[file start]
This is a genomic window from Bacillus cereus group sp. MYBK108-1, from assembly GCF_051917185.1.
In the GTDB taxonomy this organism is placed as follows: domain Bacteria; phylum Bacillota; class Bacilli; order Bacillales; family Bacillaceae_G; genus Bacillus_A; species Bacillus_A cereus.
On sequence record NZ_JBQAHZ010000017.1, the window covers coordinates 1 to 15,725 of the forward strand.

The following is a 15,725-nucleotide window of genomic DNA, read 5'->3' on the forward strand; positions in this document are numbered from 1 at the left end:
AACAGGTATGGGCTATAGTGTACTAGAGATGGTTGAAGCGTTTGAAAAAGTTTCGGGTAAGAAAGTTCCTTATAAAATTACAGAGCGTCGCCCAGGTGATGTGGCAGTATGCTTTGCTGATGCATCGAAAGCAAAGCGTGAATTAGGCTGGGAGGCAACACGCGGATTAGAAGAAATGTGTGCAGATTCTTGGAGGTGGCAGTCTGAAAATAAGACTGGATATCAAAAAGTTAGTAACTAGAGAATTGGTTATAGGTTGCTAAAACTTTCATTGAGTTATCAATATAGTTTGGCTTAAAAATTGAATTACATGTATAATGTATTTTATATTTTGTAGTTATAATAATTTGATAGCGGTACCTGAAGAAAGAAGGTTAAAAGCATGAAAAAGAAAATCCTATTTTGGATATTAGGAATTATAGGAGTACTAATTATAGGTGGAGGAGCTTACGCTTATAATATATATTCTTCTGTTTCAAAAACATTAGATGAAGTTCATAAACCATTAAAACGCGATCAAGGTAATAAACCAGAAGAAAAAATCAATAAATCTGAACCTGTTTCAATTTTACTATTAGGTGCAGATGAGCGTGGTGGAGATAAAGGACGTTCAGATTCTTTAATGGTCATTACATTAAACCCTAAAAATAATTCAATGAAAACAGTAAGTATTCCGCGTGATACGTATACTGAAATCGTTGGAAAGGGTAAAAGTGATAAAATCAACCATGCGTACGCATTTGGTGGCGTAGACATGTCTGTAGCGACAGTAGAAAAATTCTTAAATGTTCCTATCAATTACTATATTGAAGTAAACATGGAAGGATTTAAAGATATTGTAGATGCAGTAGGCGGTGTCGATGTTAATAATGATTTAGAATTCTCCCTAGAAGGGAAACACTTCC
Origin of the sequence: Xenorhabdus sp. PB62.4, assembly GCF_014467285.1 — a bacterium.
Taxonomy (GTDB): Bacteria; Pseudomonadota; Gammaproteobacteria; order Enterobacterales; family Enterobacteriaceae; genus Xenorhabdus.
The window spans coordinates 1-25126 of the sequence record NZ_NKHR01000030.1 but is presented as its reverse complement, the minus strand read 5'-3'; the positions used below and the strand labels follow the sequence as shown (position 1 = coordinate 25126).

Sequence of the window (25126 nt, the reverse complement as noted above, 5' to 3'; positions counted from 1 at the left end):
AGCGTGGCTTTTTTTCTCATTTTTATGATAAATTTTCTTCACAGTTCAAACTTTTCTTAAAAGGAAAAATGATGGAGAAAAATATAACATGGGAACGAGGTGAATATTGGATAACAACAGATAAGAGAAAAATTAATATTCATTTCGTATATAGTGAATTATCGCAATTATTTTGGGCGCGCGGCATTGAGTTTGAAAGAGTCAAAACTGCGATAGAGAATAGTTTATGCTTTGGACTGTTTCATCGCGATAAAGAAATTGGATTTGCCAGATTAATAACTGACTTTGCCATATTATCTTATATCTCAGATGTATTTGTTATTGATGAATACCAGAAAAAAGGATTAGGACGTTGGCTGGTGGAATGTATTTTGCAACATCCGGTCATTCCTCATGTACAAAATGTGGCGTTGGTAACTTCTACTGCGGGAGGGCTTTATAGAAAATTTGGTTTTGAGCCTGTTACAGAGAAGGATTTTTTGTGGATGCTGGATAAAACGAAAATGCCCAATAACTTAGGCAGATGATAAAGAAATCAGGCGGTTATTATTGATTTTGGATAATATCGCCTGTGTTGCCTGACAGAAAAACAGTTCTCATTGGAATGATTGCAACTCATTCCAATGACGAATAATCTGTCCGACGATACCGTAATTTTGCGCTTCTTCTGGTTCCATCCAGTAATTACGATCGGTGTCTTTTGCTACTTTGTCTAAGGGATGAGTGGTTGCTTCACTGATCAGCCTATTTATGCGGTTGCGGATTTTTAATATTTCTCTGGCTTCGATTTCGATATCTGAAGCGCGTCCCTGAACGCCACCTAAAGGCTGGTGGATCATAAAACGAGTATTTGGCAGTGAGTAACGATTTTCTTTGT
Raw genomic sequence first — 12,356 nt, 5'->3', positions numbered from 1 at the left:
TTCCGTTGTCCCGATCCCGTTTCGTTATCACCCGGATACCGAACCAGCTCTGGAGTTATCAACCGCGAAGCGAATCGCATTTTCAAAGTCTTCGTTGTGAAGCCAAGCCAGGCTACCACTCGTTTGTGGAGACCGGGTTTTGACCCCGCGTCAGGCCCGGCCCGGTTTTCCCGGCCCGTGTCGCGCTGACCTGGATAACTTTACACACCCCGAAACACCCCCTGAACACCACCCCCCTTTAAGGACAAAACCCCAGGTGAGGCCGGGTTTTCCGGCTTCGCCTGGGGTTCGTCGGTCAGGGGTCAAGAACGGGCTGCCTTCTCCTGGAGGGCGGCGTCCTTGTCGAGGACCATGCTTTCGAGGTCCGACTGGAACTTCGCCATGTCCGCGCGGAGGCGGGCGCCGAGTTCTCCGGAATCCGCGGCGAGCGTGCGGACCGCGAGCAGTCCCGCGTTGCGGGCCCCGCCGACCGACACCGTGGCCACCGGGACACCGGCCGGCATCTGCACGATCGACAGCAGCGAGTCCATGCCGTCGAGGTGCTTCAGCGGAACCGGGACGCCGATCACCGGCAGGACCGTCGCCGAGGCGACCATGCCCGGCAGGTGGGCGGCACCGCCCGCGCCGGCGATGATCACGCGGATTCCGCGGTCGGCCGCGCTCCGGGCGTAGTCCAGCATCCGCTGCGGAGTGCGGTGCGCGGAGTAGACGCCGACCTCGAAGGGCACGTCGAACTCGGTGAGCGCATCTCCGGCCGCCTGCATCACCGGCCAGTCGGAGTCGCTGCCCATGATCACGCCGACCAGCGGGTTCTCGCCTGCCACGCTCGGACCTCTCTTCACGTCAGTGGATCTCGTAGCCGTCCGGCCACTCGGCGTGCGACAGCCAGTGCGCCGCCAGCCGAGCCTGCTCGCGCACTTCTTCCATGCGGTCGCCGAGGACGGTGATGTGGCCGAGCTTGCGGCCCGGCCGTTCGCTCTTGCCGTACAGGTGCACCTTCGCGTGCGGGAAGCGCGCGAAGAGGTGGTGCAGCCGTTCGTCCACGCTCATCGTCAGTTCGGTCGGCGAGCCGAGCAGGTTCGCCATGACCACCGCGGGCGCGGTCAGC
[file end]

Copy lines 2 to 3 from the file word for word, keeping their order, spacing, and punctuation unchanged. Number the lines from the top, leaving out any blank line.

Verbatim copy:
In the GTDB taxonomy this organism is placed as follows: domain Bacteria; phylum Bacillota; class Bacilli; order Bacillales; family Bacillaceae_G; genus Bacillus_A; species Bacillus_A cereus.
On sequence record NZ_JBQAHZ010000017.1, the window covers coordinates 1 to 15,725 of the forward strand.